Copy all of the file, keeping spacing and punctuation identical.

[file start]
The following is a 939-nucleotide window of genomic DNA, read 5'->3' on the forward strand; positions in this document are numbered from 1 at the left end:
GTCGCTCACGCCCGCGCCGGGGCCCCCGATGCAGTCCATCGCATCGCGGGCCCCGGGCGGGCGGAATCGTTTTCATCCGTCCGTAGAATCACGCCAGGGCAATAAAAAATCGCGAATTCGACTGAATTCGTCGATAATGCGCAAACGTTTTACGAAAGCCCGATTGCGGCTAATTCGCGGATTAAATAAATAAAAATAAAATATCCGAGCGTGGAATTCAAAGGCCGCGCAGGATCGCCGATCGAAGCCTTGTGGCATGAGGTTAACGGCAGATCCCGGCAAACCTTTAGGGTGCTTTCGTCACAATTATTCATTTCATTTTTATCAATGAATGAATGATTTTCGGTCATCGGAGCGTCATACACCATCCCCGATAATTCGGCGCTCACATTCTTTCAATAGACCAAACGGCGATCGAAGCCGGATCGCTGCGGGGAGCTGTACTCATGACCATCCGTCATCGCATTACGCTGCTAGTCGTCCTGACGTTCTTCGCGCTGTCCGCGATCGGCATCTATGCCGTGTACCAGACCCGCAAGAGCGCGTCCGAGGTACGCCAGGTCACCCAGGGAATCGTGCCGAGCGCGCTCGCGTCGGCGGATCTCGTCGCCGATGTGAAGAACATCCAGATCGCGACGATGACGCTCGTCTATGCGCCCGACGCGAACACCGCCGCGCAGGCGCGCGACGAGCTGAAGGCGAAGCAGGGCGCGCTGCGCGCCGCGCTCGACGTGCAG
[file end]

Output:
The following is a 939-nucleotide window of genomic DNA, read 5'->3' on the forward strand; positions in this document are numbered from 1 at the left end:
GTCGCTCACGCCCGCGCCGGGGCCCCCGATGCAGTCCATCGCATCGCGGGCCCCGGGCGGGCGGAATCGTTTTCATCCGTCCGTAGAATCACGCCAGGGCAATAAAAAATCGCGAATTCGACTGAATTCGTCGATAATGCGCAAACGTTTTACGAAAGCCCGATTGCGGCTAATTCGCGGATTAAATAAATAAAAATAAAATATCCGAGCGTGGAATTCAAAGGCCGCGCAGGATCGCCGATCGAAGCCTTGTGGCATGAGGTTAACGGCAGATCCCGGCAAACCTTTAGGGTGCTTTCGTCACAATTATTCATTTCATTTTTATCAATGAATGAATGATTTTCGGTCATCGGAGCGTCATACACCATCCCCGATAATTCGGCGCTCACATTCTTTCAATAGACCAAACGGCGATCGAAGCCGGATCGCTGCGGGGAGCTGTACTCATGACCATCCGTCATCGCATTACGCTGCTAGTCGTCCTGACGTTCTTCGCGCTGTCCGCGATCGGCATCTATGCCGTGTACCAGACCCGCAAGAGCGCGTCCGAGGTACGCCAGGTCACCCAGGGAATCGTGCCGAGCGCGCTCGCGTCGGCGGATCTCGTCGCCGATGTGAAGAACATCCAGATCGCGACGATGACGCTCGTCTATGCGCCCGACGCGAACACCGCCGCGCAGGCGCGCGACGAGCTGAAGGCGAAGCAGGGCGCGCTGCGCGCCGCGCTCGACGTGCAG